In Atlanta, where Mary Norwood was poised to become the city’s first White mayor in more than three decades, 40-year-old African-American attorney Kasim Reed gained momentum in the final days to win a runoff election by a razor-thin margin Tuesday.
Norwood, 57, still has refused to concede the election, saying that the closeness of the race demands a recount, which is her right under Atlanta law, since the apparent loss was by less than 1 percent. According to The Atlanta Journal-Constitution, Reed led Norwood by 758 votes out of a total of more than 83,000 cast – a margin of 0.92 percent.
“It is my hope tonight that we will unite this city and make Atlanta the city shining on a hill,” Reed told about 300 supporters at the Hyatt. “Tomorrow we have hard work to do to make Atlanta the best city in America.”
But an unrelenting Norwood told supporters Tuesday night, “This is not something we will know in the next 15 minutes. . . . Tomorrow, we will see how this all turns out.”
When asked about her opponent’s victory speech this morning, Norwood spokeswoman Zee Bradford said, “I didn’t see it, so I can’t comment.”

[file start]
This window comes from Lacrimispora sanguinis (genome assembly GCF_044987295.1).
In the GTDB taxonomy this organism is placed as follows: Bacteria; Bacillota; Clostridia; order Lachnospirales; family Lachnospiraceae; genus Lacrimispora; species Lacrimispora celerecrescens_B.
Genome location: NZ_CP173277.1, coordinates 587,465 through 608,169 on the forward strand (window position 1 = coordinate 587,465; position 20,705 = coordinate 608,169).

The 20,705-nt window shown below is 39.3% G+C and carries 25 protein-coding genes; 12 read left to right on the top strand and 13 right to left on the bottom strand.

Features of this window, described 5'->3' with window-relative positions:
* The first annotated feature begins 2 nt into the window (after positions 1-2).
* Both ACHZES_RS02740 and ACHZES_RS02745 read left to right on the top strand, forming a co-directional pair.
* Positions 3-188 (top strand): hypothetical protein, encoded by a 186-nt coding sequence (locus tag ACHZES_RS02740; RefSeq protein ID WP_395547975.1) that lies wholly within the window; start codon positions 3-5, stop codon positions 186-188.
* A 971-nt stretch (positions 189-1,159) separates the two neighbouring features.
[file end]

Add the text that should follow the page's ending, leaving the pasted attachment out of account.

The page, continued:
Reed, who won late endorsements from such high-profile Black leaders as former Mayor Andrew Young, civil rights leader Rev. Joseph Lowery and baseball icon Hank Aaron, campaigned on hiring 750 police officers in his first term, fixing the pension crisis and providing more after-school activities by opening all of the city’s recreation centers.
Norwood, who ran strongest in the city’s largely White precincts in north Atlanta, had spent at least a quarter-million dollars on advertising. She had hoped to avoid a runoff, since Reed and fellow Black candidate Lisa Borders were forced to divide the African-American vote in the general election. Norwood won the general, collecting 46 percent of the vote, but since no candidate won a majority of the votes cast, the runoff was mandatory.